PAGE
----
N-acetylcysteine infusions have been widely used to reduce ischemia/reperfusion damage to the liver; however, convincing evidence of their benefits is lacking.
To perform the largest randomized controlled trial to compare the impact of N-acetylcysteine infusion during liver procurement on liver transplant outcomes.
Single center, randomized trial with patients recruited from La Fe University Hospital, Spain, from February 2012 to January 2016. A total of 214 grafts were transplanted and randomized to the N-acetylcysteine group (n = 113) or to the standard protocol without N-acetylcysteine (n = 101). The primary endpoint was allograft dysfunction (Olthoff criteria). Secondary outcomes included metabolomic biomarkers of oxidative stress levels, interactions between cold ischemia time and alanine aminotransferase level and graft and patient survival (ID no. NCT01866644).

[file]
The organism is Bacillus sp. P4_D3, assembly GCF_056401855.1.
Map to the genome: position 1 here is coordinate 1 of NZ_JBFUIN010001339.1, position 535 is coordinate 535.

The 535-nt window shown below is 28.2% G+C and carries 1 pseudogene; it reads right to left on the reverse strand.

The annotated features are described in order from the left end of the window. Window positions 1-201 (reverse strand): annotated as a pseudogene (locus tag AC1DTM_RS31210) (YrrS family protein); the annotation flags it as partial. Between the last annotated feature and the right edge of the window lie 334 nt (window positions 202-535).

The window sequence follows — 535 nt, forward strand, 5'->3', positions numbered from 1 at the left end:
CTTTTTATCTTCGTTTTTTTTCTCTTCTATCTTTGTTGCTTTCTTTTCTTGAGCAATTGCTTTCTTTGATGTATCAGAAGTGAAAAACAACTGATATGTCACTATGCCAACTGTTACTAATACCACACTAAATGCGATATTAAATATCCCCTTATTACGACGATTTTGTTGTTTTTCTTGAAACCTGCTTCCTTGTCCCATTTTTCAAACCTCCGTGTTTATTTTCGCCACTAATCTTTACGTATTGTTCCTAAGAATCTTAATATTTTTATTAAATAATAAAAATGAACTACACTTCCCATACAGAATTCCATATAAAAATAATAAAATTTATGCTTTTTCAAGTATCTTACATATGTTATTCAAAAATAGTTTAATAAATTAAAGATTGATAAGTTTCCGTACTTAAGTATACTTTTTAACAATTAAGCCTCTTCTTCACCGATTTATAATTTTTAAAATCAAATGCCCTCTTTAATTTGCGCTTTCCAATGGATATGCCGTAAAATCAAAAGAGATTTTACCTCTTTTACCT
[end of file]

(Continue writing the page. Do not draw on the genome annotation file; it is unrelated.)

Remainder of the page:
The incidence of primary dysfunction was 34% (31% in the N-acetylcysteine group and 37.4% in the control group [P = 0.38]). N-acetylcysteine administration reduced the alanine aminotransferase level when cold ischemia time was longer than 6 h (P = 0.0125). Oxidative metabolites (glutathione/oxidized glutathione and ophthalmic acid) were similar in both groups (P > 0.05). Graft and patient survival rates at 12 mo and 3 y were similar between groups (P = 0.54 and P = 0.69, respectively).
N-acetylcysteine administration during liver procurement does not improve early allograft dysfunction according to the Olthoff classification. However, when cold ischemia time is longer than 6 h, N-acetylcysteine improves postoperative ALT levels.